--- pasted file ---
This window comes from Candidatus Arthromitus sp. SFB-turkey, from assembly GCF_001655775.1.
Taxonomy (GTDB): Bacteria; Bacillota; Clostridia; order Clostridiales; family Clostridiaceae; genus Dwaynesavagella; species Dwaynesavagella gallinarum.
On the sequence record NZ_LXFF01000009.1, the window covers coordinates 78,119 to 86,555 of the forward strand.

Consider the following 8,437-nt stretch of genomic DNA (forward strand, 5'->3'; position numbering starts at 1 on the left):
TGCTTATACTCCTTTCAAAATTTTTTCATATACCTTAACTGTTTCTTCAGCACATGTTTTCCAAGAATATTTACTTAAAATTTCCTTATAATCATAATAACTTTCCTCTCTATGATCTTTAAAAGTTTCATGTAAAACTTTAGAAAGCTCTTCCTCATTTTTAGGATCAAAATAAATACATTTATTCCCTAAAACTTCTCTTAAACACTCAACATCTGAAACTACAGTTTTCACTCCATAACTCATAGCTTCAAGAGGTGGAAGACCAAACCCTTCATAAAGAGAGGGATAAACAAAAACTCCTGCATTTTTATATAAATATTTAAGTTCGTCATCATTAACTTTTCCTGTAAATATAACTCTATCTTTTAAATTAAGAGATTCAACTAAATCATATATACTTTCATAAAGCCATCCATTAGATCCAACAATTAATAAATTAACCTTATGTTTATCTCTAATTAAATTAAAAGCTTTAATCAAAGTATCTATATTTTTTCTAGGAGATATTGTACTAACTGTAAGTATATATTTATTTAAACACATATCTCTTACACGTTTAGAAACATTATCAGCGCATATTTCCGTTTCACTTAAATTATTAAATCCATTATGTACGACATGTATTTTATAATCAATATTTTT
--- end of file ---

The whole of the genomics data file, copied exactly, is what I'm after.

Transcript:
This window comes from Candidatus Arthromitus sp. SFB-turkey, from assembly GCF_001655775.1.
Taxonomy (GTDB): Bacteria; Bacillota; Clostridia; order Clostridiales; family Clostridiaceae; genus Dwaynesavagella; species Dwaynesavagella gallinarum.
On the sequence record NZ_LXFF01000009.1, the window covers coordinates 78,119 to 86,555 of the forward strand.

Consider the following 8,437-nt stretch of genomic DNA (forward strand, 5'->3'; position numbering starts at 1 on the left):
TGCTTATACTCCTTTCAAAATTTTTTCATATACCTTAACTGTTTCTTCAGCACATGTTTTCCAAGAATATTTACTTAAAATTTCCTTATAATCATAATAACTTTCCTCTCTATGATCTTTAAAAGTTTCATGTAAAACTTTAGAAAGCTCTTCCTCATTTTTAGGATCAAAATAAATACATTTATTCCCTAAAACTTCTCTTAAACACTCAACATCTGAAACTACAGTTTTCACTCCATAACTCATAGCTTCAAGAGGTGGAAGACCAAACCCTTCATAAAGAGAGGGATAAACAAAAACTCCTGCATTTTTATATAAATATTTAAGTTCGTCATCATTAACTTTTCCTGTAAATATAACTCTATCTTTTAAATTAAGAGATTCAACTAAATCATATATACTTTCATAAAGCCATCCATTAGATCCAACAATTAATAAATTAACCTTATGTTTATCTCTAATTAAATTAAAAGCTTTAATCAAAGTATCTATATTTTTTCTAGGAGATATTGTACTAACTGTAAGTATATATTTATTTAAACACATATCTCTTACACGTTTAGAAACATTATCAGCGCATATTTCCGTTTCACTTAAATTATTAAATCCATTATGTACGACATGTATTTTATAATCAATATTTTT